We continue with the story of the Church’s formulation of the fine print in her doctrine of “divinity” associated with Jesus as contested in the 4th century of the Christian Era (ce) by Arius vs. Athanasius and their followers. Page references are to Rubenstein, Richard E., When Jesus Became God: The Struggle to Define Christianity during the Last Days of Rome, 1999. Harcourt/Harvest: New York.
Muslim understanding of how Christian doctrine came about and developed, can benefit us when we engage in dialogue with our counterparts. The average Christian knows little or nothing of Church history.
Change of Guard
Arius died suddenly in 336 ce during a standoff against his opponents. At that time Arianism had been making significant inroads into the Balkan areas in southeastern Europe, then under the domination of [Christian] Byzantine Rome—later to be part of the [Muslim] Ottoman Empire and home of Bosnian Muslims).
The speculative doctrinal preferences of Arianism had already begun to lose its rough edges: According to the Arian theological position, the Son was similar to the Father though not the same—far closer to God than to man. In the character of “Christ” (using Paul’s terminology), the “Son”—i.e., Jesus—was taken to be God’s “Word“—meaning to Arians that he had been “begotten” before the ages, a unique individual and one fully “divine.” (Rubenstein, p. 134, 138)
The next year, 337 ce, pro-Arian Emperor Constantine, too, died. Three decades earlier Constantine had been the military general who responded to a vision in the sky, telling him to conquer under the symbol of ‘Christ.’ Later as Byzantine [= eastern] Roman emperor, Constantine’s intention had been to unite his subjects under the banner of a unified Christianity.
By the 350’s, Arianism had won over a majority of bishops (church officials elevated above priests) and it was close to becoming Church dogma. Meanwhile though, Arius’ opponent Athanasius, in reaction, was busy lobbying for support and seizing churches by force, by murder, and by war.
Only as late as 353 was son Constantius [note the spelling!] the only surviving heir of father Constantine and thus finally secure as successor to the throne. Until then, as we are about to see, [pro-Arian] Constantius had co-ruled with his brother, Constans, who was then [anti-Arian] emperor of the Western [Roman] Empire. As long as the two rulers were still alive, both theological parties had imperial patronage.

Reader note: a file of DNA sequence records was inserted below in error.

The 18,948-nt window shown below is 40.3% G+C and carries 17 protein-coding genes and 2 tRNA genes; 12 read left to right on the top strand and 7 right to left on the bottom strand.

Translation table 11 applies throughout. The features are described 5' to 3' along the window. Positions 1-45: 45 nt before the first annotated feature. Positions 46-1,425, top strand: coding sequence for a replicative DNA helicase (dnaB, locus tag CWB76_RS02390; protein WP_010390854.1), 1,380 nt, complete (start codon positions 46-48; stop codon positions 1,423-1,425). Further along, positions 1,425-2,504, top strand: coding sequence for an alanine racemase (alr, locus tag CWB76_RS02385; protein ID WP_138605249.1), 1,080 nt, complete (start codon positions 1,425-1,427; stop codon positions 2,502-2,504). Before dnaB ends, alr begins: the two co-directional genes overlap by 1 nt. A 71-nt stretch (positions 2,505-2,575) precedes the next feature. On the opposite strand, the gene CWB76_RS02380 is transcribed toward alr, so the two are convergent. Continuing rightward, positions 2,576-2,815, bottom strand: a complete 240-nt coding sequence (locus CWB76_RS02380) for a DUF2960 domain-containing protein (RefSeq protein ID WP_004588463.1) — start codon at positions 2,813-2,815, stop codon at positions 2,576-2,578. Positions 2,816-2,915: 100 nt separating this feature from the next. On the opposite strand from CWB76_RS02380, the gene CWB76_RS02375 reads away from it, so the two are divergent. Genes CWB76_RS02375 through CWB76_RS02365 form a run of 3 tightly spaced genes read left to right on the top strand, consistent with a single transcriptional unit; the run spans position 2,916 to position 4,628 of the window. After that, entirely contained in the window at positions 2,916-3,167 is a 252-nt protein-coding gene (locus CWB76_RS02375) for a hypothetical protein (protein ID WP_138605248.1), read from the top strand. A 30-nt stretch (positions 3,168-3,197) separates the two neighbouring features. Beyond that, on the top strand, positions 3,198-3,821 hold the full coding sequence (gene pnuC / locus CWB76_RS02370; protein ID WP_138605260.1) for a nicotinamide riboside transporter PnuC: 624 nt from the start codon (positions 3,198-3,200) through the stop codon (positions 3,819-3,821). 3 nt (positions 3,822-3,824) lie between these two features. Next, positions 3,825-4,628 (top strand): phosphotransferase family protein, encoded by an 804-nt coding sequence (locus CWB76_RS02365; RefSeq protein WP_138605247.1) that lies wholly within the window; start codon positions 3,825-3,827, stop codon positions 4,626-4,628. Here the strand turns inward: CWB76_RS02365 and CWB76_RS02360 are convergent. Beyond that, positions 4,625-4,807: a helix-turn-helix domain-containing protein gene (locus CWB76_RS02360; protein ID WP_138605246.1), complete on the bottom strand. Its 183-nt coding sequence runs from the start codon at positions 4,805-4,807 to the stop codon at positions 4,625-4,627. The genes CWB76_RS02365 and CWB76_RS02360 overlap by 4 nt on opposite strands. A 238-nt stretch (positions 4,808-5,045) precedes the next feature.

The Contention Continues
During those years, violent mobs deposed and reinstated bishops, with the population somewhat evenly split between championing Arius or Athanasius. In general, the western empire had more anti-Arian theological influence [i.e., supporting Athanius] and the eastern areas were more pro-Arian in philosophical bent.
Both sides engaged in speculative theology as a spin off from Paul’s description of the ‘Christ’—whom Paul identified with Jesus, thus making him a divine figure. Thus both sides were equally guilty of re-formulating Jesus’ own teaching.
Anti-Arian bishops or priests, when evicted from their positions in the [pro-Arian] East, would collect in Rome, finding there a better acceptance for their orientation and eventually gaining the support of the [anti-Arian] Western bishops, as well as the mandate of an increasingly strong pontiff (super-bishop, eventually to be called ‘pope’). (pp. 134-147)
Latin West vs. Greek East
Arian fortunes were about to change. In the Latin-speaking Western empire, anti-Arian Bishop Julius set a new precedent by convening his own Council—innovatively, without the guiding hand of [the weaker] Emperor Constans—thus elevating his own position among the powerful bishops—and presumptively setting out to review the previous decisions deemed to be improperly made by pro-Arian eastern bishops ! (pp. 148-153)
Among the Latin bishops there was great suspicion of the overly clever Greeks, with their tendency to produce novel combinations of Christian and Platonic ideas. Western churchmen had not been persecuted to the extent that their Eastern brethren had, but they toiled in a rougher physical and social environment, less urbanized, more exposed to barbarian threats and incursions, and less completely Christianized. These beleaguered clergymen had little taste for high-flown theory and no sympathy at all for Eastern attempts to qualify the divinity of Jesus. The Christ they preached to their ex-pagan congregants was God on earth, period—and if this produced difficulties for some Middle Eastern intellectuals, so be it. (pp. 149-150)
In the meantime, the eastern bishops held their own meeting, where they worked out a middle-course Arian creed, rejecting western Bishop Julius’ heavy-handed attempt to undo their previous Council decisions. Most of all, they resented his arrogant self-appointment to a supreme bishop’s office (pp. 148-153).
Now Arius was dead and their successor emperor Constantius was away fighting a Persian uprising against Roman on-going occupation of Mesopotamia. Anti-Arian Bishop Hosius of Cordova, previously advisor to Constantius’ father Constantine, now led the western, Latin Church Council of Serdica, 343, meeting in Balkan territory.
Greatly outnumbered, the eastern bishops refused to accept the exile imposed upon some of their own group; the easterners would later accuse their opponents of heresy, violence and immoral conduct at the Council. Before their hasty departure for home (at the news of Constantius’ dramatic victory over the Persians), the Arian bishops agreed with the Council to denounce extreme Arian views.
Thus they agreed to sign on to certain anti-Arian tenets: that the Son did not come from nothing; that is, they agreed that the Son was not ‘created’ by God ‘from nothing’, but that he was, rather, ‘begotten’ by God, the ‘Father,’ from a hypostasis (= individual being or personhood) which was the same as God’s, and they agreed that the Son had always existed. (pp. 153-157)
Again, we note, these deliberations led to what eventually became binding Christian beliefs, only anachronistically linked to sayings of Jesus.
More Posturing and Contending